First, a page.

Memory leak detection tools

"gflags -i foobar.exe +ust" to enable stack tracing.
"set _NT_SYMBOL_PATH= SRV*c:\symbols*" to set the symbol path.
Download umdh tools from Microsoft.
"umdh -p:124 -ffoobar.log" to take multiple snapshots.
""dhcmp foobar1.log foobar2.log" to compare the snapshots ie. leaks.

And, then there is PSS/Tools/Developer%20Support%20Tools/LeakDiag/leakdiag125.msi - this can also be used to take debug dumps of any process.

Monday, May 08, 2006

Kernel debugger essentials

.cache forcedecodeuser or .thread /p to translate PTEs to physical addresses.
.process # | .thread to switch context to a specific process
!process 0 0 to get list of processes.
and of course, !analyze -v to get a quick summary of a crash dump.

Tuesday, April 18, 2006

Larry Ellison on open source

The reasons for not buying JBoss/opensource is interesting read.
FT interview with Larry Ellison

Saturday, March 04, 2006

Java/J2EE - so many choices, but do you want all of them?

Geronimo - no EJB3 support. With BEA's donation of Kodo it might change soon.
JBoss - Usable J2EE server, just be careful not to tread on non-standard stuff.
Glassfish - Sun never had good servers which you can run with limited resources. The beta builds looked ok.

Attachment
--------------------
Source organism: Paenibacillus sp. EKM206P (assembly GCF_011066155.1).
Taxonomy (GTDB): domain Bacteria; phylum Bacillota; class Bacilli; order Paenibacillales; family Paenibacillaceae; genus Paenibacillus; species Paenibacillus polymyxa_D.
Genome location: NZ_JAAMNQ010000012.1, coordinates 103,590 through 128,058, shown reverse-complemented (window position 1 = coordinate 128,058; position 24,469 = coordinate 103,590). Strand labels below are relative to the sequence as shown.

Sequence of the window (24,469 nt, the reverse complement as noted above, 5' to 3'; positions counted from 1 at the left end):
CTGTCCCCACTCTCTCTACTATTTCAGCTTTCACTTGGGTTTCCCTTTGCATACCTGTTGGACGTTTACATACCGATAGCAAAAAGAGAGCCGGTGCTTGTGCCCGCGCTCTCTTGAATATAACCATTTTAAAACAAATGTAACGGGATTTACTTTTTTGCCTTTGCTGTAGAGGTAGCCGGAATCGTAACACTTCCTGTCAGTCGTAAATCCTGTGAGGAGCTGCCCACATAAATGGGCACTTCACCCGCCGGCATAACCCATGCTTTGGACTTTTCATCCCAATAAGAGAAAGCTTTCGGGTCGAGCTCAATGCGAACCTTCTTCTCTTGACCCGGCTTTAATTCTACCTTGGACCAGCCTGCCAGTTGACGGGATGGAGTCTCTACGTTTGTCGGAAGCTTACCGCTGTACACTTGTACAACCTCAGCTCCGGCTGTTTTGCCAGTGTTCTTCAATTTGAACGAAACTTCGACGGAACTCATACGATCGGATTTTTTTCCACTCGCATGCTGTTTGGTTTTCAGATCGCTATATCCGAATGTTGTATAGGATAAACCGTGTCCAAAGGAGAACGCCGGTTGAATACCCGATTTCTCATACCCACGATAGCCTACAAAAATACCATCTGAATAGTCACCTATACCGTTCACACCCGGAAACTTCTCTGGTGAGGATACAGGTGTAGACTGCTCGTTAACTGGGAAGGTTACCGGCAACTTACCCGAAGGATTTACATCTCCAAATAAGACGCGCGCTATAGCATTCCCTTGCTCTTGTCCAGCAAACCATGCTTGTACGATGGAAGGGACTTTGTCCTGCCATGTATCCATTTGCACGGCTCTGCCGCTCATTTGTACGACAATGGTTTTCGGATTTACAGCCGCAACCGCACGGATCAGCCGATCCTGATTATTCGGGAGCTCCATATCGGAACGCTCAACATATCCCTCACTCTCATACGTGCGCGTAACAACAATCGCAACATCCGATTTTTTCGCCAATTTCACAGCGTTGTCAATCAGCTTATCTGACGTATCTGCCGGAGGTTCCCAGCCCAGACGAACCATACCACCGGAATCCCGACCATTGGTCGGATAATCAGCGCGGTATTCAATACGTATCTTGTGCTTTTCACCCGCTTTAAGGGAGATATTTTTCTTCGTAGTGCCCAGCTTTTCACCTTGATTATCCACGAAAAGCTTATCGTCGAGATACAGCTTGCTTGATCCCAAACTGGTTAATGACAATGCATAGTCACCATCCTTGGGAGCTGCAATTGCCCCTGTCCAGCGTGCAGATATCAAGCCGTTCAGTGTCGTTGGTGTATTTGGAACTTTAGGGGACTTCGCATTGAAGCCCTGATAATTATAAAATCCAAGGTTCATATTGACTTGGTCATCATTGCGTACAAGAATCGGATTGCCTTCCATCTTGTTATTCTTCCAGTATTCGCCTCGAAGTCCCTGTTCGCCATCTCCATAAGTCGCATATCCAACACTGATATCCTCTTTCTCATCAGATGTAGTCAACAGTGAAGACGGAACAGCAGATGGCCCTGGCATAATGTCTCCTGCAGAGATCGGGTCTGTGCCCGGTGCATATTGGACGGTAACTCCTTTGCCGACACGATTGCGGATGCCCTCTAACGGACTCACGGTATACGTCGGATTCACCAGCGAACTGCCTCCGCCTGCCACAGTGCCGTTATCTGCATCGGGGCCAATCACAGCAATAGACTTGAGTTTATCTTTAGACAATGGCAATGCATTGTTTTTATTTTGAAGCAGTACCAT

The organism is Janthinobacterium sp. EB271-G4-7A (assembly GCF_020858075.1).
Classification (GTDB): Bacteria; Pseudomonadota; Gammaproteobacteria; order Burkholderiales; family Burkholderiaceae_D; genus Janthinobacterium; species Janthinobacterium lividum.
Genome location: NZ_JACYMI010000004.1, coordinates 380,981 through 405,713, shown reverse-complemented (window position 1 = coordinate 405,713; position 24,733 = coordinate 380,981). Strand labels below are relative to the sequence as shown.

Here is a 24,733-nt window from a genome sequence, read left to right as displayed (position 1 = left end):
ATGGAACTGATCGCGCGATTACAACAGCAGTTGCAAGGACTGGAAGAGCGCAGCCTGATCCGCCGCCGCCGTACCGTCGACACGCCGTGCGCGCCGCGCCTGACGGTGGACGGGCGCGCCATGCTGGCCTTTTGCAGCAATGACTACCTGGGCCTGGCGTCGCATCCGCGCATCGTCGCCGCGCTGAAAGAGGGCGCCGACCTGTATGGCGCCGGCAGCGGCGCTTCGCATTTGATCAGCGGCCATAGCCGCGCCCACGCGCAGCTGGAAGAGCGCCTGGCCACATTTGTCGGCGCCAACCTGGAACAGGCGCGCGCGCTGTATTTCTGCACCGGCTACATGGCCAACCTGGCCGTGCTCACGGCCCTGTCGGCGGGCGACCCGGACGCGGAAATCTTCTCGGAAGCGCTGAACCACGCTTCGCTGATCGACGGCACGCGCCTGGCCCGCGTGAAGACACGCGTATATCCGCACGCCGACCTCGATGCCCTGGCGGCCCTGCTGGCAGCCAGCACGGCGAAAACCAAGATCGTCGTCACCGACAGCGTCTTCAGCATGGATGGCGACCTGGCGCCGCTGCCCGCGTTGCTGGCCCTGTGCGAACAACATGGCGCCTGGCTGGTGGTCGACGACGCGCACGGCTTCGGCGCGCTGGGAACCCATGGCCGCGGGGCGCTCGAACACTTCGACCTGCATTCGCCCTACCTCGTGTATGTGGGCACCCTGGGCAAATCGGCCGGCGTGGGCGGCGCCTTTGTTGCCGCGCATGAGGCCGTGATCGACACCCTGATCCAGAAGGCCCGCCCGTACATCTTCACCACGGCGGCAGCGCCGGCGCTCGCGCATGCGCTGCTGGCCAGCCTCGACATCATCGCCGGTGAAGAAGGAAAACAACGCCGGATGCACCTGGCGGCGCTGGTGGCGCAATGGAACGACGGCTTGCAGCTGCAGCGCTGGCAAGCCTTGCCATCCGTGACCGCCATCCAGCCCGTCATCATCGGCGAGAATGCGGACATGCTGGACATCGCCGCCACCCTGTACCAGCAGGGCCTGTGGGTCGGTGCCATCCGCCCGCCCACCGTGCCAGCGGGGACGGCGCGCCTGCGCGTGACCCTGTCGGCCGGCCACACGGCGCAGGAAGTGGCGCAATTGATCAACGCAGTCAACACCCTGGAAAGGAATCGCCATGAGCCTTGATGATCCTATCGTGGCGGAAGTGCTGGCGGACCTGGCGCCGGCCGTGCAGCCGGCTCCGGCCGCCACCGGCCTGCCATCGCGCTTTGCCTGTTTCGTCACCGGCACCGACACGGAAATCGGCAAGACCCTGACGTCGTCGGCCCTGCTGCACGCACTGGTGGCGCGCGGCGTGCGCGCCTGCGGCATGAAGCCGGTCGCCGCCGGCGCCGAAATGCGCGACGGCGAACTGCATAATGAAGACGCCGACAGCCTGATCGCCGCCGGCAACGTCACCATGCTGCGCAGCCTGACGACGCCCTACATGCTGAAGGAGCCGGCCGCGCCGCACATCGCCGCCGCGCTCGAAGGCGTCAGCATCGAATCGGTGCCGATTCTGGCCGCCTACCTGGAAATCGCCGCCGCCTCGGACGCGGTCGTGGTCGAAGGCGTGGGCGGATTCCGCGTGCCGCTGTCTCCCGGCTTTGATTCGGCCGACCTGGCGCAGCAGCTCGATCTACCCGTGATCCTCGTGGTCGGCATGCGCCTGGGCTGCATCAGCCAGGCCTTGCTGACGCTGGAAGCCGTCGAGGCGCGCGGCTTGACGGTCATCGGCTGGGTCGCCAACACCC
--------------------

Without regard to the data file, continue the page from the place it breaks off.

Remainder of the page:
BEA - They 'had' an advantage a few years ago. What are they upto nowadays - Beehive?
Oracle - They seems to be getting their stuff together with Project Fusion, but still noone wants to use their J2EE server. ADF Faces seemed good.
Sun enterprise system - Free, but is anyone using it? Never trust any software which requires 1GB to work.

Hibernate - Works, though there are complexities associated with getting it to work properly in a disconnected scenario. Has good tool support. Opt for EJB3 since it is based on standards.
SCA/SDO - Good stuff in theory, I doubt if Tuscany or anyone can come up with an efficient implementation though. Dynamic model doesn't coexist well with JSF components etc.
MDA - Andro MDA was barely there, got closer.
Seam - Using EJB3 in UI is easy, but proprietary JBoss stuff lingers around too much for comfort. I'd just pick up conversation support from somewhere else.
ADF Faces - Good UI components for free. More AJAX might have been a plus.
Laszlo - Not bad, but lacks the sophistication of Flex wrt look and feel.
Eclipse - good productive IDE, JDeveloper seems good if you are inclined to JSF.
Axis - Seems like they are lost now, Axis2 was promoting a custom model. It was good at one time. XFire seems promising now.
Spring - ok if you want the basic stuff. But, if you find yourself starting to build a J2EE server using spring and Tomcat, maybe it is time for you to switch to a real J2EE server.

Summary: Be careful of the choices you make. Historically, any technology tied to POJO has succeeded in the Java world. So, that might be a safe bet into the future as well.

Monday, February 13, 2006

Building and running Jboss from CVS

cvs co jboss-head
cd jboss-head\build
cd jboss-head\build\output\jboss-5.0.0alpha\bin

Thursday, January 26, 2006

Oracle donates ADF Faces to Apache

The first drop of ADF Faces including over 100 components and their source code is available at

The PPR support aka AJAX, process scope variables and the skinning support is the highlight of ADF Faces.